Tuesday, September 18, 2018

Tmac's Teachable Moments - Video Analysis of Four Plays

This edition of Tmac's Teachable Moments is an audio commentary with video of four Replay Review plays that occurred in MLB. First, we see Ben May patiently time an out call on a caught stealing at second base, then 1B Umpire Carlos Torres makes sure a fly ball is caught, James Hoye officiates a banger at first, and Chris Conroy anticipates a potential play at third base and is in great position to rule on a no-look tag attempt.

Podcast Video Minisode 4VM is a Teachable.
Introducing Audio Commentary: The following Teachable is available in audio form via this post and also via our RSS setup for The Plate Meeting Podcast. This episode is a Video Minisode and is labeled Episode 4VM.

Play 1: Our first play features 2B Umpire Ben May officiating a tag play during a stolen base attempt in Texas. Our runner, wearing the protective sliding "oven mitt" over his hand, appears to slide headfirst directly into the fielder's foot, which is guarding the base.

Sidebar: Because the fielder has the ball, there is no "obstruction" conversation to be had.

Watch May wait to make a call as he gets himself a good look as to whether the runner was able to reach the base ahead of the tag. After running the play through and confirming what he has seen, May signals the out, which is affirmed via Replay Review.

Carlos Torres observes a catch in Houston.
Play 2: Next up is 1B Umpire Carlos Torres on a line drive to right field, caught by our Diamondbacks right fielder in Houston during a tumbling head-over-heels catch that takes his glove to all sides, meaning that 2B Umpire Mark Carlson may potentially need to help out as the glove and bare hand holding onto the baseball rotated out of Torres' sight.

Like May in Arlington, Torres in Houston waits to make a call, appears to take a quick look at his crewmate to make sure the ball hasn't fallen out, and finally comes up with the out. This call is confirmed on review thanks in great part to the multiple replay angles that allow us to see that the fielder possessed the ball the entire time, and that it did not hit the grass. On the field, we're only allowed one angle in realtime, and potentially—by visually communicating with a crewmate—an additional angle that can help settle the call.

James Hoye signals safe on the play at first.
Play 3: 1B Umpire James Hoye has to officiate three aspects of a play within a matter of three tenths of a second. First, he has a fair/foul decision on a batted ball, then he has a catch/no catch consideration, and finally (the most challenging call), he has to determine whether the runner made it back to first base before being put out by the fielder's tag attempt on what we call a "reverse force" play in our replay shorthand.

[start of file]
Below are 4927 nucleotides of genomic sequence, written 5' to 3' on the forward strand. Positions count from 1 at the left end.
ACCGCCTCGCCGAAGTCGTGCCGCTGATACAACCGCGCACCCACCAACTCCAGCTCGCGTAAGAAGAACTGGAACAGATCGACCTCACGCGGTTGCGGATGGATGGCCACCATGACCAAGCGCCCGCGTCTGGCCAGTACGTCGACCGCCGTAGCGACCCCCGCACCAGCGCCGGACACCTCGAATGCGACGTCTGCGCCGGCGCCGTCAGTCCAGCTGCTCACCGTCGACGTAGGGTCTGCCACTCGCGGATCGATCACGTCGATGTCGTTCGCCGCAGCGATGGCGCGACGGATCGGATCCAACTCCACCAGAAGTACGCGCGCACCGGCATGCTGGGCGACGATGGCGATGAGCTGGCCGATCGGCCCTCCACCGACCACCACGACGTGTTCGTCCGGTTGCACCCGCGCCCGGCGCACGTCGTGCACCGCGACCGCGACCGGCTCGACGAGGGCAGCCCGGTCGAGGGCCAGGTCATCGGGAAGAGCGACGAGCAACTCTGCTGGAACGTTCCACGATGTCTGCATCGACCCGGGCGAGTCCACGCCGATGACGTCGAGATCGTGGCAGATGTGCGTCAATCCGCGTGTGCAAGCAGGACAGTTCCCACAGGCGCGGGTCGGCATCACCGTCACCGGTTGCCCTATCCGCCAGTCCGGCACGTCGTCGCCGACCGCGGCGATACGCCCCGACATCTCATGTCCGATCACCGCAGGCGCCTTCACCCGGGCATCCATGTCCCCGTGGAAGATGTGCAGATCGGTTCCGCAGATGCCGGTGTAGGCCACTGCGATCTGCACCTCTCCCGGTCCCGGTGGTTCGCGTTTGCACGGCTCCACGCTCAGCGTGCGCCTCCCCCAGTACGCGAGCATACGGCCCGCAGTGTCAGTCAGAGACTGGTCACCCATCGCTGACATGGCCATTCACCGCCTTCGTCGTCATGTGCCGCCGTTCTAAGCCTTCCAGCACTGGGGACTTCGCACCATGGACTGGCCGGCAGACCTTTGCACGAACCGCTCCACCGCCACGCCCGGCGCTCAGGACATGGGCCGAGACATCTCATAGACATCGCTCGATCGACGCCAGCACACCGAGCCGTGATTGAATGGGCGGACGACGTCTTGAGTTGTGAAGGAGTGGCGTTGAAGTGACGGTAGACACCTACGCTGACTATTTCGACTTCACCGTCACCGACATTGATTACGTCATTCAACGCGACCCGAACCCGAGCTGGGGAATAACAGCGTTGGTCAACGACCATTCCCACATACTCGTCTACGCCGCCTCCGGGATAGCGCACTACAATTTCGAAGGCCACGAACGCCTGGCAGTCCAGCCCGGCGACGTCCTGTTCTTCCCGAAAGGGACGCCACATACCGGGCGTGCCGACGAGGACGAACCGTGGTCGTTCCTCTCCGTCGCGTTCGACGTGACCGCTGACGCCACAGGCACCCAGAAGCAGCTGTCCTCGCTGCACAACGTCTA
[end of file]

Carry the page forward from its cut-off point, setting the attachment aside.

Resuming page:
The play explodes in close quarters at first base and with so many things happening at once, it's important to see the big picture. The most important call here will be the safe/out on the tag attempt, and it is vital to stay engaged throughout the play by anticipating the tag issue before it happens. Hoye does this here, is able to exclude the mitt laces from consideration of out/safe, and comes up with a quick safe call that is affirmed after review.

Chris Conroy moves to see the tag play.
Play 4: Finally, 3B Umpire Chris Conroy in San Diego prepares for a potential play at third base on an infield grounder up the right foul line. With a runner at second, we know there is no force play at third, such that the fielder will have to tag the runner if the defense does decide to try for the out at third base. That's precisely what happens, and Conroy moves into position, looking for the keyhole angle that best serves him in being able to see the important aspect of the play: did the runner get to third base and did the fielder tag the runner?

This anticipation and preparedness ahead of the play allows Conroy and the other umpires to best position themselves for these close plays, and to time their calls just right so as to support the highest level of accuracy.

Ben May (Play 1) stays with the tag at second.
In Conclusion, it all starts with your starting position. Where will you want to be at the crack of the bat—or a potential pickoff play—and where will you need to go on a mile-a-minute play like Hoye's in St. Louis? Second, be prepared for anything. If you're the third base umpire and there's a runner on second, be like Conroy and assume the next play will be at third base, even if that probability is realistically low...it still could happen, just like it did in San Diego. Finally, call what you see after you make darn well sure of what it is that you did see. Whether that means waiting to replay the sequence before coming up with a confident call like May or taking a quick peek at your partner like Torres, make sure of what you have and practice good timing when making your call.

Until next time, Happy Umpiring, Everyone!

Video as follows:

Alternate Link: The Plate Meeting Video Minisode 4VM - Tmac's Teachable Moments (UEFL)


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